If the majority of your knowledge about proper dental care comes from casual conversations with your friends, you may be buying into common dental care myths. As a parent, you always want the best for your child. You want him to be happy and healthy, and that includes having healthy teeth and gums. If you believe the following myths about oral care, you may unknowingly be increasing your child’s risk of developing tooth decay or damaging her teeth or gums. The following statements many parents consider to be factual are not!
My child’s baby tooth is going to fall out, they don’t need to see the dentist.
This is a huge misconception amongst parents. Many parents believe that since baby teeth “are going to fall out anyway” it’s not necessary to schedule regular dental visits. That is false! Regular preventative dentistry for children will ensure the baby teeth and the permanent teeth below them remain healthy. Some baby teeth remain in place until kids are well into the double digits. Teeth that have to last for over a decade need to be cared for to prevent the need for fillings, crowns, root canals or extractions.
Kids should always brush their teeth right away after eating or drinking.
Sounds like sound advice, right? It’s not. Ideally, kids should brush their teeth an hour after eating or drinking — especially acidic foods and drinks (oranges, orange juice, soda, pickles, etc.) Acid eats away at the minerals in teeth and softens enamel up to an hour after it makes contact with the teeth. Brushing right away will actually encourage erosion of tooth enamel.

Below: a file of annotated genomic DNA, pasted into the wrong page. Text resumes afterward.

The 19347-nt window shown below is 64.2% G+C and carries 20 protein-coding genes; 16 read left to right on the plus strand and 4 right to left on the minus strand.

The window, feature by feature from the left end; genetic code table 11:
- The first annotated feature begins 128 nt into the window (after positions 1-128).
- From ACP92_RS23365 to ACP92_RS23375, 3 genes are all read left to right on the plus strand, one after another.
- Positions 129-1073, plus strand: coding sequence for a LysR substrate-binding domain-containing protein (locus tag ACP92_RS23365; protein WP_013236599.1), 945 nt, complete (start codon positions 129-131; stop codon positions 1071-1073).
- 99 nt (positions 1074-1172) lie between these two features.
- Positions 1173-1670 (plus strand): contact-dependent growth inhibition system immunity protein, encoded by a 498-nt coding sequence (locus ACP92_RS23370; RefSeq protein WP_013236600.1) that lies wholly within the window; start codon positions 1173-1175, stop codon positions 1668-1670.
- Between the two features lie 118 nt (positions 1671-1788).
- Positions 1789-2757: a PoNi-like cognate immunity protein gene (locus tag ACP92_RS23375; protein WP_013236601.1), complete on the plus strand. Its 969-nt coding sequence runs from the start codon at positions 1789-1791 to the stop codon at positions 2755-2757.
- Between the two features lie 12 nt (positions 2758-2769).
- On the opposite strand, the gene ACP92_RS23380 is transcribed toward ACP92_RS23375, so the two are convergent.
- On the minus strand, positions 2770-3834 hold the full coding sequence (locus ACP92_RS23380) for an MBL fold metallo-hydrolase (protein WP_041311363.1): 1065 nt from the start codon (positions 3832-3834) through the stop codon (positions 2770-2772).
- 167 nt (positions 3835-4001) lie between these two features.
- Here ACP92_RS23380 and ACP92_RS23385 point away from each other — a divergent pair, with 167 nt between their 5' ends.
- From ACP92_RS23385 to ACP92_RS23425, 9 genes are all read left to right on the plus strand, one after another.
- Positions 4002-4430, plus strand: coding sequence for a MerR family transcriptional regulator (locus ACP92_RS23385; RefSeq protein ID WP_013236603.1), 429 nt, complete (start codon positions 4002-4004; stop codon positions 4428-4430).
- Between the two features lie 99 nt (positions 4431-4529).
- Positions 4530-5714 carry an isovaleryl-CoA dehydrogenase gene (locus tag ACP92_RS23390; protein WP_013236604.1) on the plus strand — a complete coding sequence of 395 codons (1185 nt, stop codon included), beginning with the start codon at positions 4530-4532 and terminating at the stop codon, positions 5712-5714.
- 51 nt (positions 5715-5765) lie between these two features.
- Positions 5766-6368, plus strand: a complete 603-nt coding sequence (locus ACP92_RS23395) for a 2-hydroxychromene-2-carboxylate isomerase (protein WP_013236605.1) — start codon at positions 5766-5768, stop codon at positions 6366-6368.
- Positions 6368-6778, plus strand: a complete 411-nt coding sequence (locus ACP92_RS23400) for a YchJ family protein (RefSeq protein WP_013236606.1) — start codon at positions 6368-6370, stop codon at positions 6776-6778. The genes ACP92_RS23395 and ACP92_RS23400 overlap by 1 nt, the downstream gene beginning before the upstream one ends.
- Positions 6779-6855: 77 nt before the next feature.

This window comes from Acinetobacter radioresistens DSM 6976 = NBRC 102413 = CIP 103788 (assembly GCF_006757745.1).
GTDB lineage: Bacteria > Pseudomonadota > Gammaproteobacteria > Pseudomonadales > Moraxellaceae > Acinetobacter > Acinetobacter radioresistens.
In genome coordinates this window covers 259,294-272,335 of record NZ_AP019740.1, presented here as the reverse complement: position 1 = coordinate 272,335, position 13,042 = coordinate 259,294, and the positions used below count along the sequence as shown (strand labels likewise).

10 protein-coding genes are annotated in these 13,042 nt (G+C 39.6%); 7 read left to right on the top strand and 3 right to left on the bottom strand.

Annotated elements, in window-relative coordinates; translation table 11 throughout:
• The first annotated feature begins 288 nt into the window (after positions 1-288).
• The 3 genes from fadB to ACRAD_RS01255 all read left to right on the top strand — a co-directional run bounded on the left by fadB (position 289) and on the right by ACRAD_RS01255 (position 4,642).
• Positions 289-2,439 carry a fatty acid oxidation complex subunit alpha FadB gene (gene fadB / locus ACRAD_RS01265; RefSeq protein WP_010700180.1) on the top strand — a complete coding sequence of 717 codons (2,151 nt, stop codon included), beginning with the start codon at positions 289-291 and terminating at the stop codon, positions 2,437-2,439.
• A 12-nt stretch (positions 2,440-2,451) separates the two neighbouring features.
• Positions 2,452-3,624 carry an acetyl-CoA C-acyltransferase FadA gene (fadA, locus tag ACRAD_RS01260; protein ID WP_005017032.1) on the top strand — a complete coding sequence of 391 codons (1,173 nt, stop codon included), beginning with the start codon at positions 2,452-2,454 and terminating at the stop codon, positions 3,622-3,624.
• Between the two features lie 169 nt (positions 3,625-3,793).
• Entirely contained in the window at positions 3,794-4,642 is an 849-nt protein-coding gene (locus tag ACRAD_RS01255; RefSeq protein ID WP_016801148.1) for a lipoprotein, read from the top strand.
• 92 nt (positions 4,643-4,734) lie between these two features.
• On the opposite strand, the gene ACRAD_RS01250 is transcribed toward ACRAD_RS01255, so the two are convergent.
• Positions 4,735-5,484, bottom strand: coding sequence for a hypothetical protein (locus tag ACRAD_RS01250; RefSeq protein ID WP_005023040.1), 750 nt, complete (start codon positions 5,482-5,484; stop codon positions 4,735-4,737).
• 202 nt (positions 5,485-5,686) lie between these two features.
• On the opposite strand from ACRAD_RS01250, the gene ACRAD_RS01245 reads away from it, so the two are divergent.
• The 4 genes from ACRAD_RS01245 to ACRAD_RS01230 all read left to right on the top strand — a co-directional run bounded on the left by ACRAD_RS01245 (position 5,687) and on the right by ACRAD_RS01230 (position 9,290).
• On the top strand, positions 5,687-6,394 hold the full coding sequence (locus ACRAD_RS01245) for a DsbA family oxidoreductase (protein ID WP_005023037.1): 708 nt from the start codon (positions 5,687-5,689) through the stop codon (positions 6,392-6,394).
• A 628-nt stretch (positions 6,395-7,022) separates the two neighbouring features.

The only criteria in choosing a child’s toothbrush is that the child can grip it effectively.
While it is important that a toothbrush is small enough to fit into a child’s tiny hand, that is definitely not the only thing you want to look for. A child’s toothbrush should have soft bristles that won’t damage a child’s sensitive gums. When you visit your family dentist trained in pediatric dentistry, you’ll probably receive a complimentary toothbrush. Make sure the brushes you buy look similar to that toothbrush.
Kids should rinse their mouth with water after brushing their teeth.
Your pediatric dentist will confirm this is a myth if you are using flouridated toothpaste. Fluoride will continue protecting teeth for up to half an hour if it is left on the teeth. Always buy toothpaste with a minimum of 1,000 parts per million of fluoride.
If you have questions about your child’s dental care, contact us for advice!